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1. Under what circumstances can the police enter and search my home or office?

Power of Entry and Search


The police can enter and search any premises with a warrant issued by a Magistrate. In order to obtain such a search warrant, the police must generally provide evidence on oath to the Magistrate to show that there is a reasonable cause to suspect that there is any article or document in any building or place which is likely to be of value to the investigation of any offence. Under the warrant, the police may break into the premises if necessary. While the search is being carried out, the police may also detain any person who may have such articles or documents in his possession or control in order to prevent any hindrance to the search (section 50(7) of the Police Force Ordinance).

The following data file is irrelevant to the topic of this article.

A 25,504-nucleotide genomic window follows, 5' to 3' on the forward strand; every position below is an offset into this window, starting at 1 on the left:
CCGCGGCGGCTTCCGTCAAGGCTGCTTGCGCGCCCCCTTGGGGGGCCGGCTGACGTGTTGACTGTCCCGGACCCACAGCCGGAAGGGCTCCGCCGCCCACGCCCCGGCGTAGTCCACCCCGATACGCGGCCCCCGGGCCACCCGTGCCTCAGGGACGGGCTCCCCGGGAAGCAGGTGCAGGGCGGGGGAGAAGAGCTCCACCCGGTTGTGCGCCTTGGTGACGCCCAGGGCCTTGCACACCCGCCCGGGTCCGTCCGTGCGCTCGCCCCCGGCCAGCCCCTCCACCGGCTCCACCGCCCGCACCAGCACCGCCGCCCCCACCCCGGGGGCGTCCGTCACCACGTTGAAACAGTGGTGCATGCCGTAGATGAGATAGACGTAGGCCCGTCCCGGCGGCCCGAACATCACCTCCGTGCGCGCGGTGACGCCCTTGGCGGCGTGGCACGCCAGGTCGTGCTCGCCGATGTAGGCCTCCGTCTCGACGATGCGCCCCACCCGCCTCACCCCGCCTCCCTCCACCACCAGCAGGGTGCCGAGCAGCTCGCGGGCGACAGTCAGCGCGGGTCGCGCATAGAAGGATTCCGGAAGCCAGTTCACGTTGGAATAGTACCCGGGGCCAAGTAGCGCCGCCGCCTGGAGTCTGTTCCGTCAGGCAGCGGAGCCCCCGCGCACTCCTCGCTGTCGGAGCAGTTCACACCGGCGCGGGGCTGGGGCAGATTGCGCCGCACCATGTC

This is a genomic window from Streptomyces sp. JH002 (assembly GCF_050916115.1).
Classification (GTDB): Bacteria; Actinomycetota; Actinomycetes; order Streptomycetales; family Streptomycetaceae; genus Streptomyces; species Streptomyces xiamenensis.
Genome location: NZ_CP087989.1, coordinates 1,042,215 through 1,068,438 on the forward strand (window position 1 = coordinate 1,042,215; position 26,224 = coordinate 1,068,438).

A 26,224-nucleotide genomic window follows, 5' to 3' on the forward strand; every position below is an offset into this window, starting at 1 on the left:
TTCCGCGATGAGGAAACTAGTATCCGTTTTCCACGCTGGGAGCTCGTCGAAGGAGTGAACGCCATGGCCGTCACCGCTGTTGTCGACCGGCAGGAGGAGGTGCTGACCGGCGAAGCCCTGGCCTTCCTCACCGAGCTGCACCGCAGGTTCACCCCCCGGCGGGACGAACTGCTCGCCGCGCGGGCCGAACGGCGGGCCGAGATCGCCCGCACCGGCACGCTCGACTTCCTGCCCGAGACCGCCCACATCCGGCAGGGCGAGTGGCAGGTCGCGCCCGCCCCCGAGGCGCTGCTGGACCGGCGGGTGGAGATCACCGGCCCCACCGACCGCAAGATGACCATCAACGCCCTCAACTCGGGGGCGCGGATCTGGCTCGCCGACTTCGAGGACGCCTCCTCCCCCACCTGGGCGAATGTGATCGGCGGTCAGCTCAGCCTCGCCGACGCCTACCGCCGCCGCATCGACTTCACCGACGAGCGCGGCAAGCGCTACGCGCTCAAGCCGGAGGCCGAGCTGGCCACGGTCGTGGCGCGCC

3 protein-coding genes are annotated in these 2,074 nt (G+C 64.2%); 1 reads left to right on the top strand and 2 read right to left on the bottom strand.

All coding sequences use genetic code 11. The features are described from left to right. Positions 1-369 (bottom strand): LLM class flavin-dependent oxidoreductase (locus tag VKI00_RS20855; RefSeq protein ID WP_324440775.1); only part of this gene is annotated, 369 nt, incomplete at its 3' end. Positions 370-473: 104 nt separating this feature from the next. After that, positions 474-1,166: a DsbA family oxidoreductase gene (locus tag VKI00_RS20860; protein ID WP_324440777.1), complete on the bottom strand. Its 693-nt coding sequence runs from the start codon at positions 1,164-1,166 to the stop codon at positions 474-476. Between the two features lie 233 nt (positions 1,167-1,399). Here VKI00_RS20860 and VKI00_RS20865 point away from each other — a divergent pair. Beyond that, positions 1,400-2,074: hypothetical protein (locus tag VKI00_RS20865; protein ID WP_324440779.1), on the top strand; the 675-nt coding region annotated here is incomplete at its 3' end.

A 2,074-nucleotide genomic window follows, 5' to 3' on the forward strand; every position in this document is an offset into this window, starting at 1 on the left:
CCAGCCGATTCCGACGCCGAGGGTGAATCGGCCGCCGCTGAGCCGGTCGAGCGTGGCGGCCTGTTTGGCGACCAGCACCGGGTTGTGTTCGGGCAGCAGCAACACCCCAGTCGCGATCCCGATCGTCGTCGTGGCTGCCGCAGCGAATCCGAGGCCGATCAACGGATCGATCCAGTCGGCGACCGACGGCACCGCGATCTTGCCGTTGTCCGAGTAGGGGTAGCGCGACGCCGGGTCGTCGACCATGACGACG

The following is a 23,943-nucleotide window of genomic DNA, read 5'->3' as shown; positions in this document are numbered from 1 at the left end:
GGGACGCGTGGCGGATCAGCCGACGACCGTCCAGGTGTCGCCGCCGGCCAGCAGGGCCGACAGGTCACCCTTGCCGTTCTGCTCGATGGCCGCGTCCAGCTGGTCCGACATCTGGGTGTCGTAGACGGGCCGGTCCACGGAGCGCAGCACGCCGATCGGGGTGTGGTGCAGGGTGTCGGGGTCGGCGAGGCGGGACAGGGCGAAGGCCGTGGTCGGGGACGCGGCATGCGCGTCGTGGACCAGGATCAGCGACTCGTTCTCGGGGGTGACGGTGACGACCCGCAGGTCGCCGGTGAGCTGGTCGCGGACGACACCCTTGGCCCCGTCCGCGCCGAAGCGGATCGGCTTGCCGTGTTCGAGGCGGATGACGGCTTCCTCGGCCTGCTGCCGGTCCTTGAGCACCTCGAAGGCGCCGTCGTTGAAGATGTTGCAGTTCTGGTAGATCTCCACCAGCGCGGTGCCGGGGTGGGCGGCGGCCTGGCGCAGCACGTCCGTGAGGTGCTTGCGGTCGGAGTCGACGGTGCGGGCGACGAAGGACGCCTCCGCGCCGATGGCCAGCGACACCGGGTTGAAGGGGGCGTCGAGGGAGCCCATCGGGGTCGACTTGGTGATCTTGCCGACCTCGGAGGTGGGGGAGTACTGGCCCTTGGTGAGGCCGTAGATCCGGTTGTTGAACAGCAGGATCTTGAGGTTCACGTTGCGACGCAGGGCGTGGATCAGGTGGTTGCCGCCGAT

The police can also enter and search any premises without a warrant , if they have reason to believe that a person to be arrested is inside the premises.


For the cases concerning the National Security Law, the police can enter and search a premise without a warrant under the authorisation of a police officer not below the rank of Assistant Commissioner of Police. The police officer can authorise such search when they believe that anything that is or contains evidence of an offence endangering national security is in place, the evidence is necessary for national security or for the protection of anyone’s safety, and it is not reasonably practicable to obtain a warrant.


Otherwise the police have no general power to enter into private premises without the consent of the owner or occupant.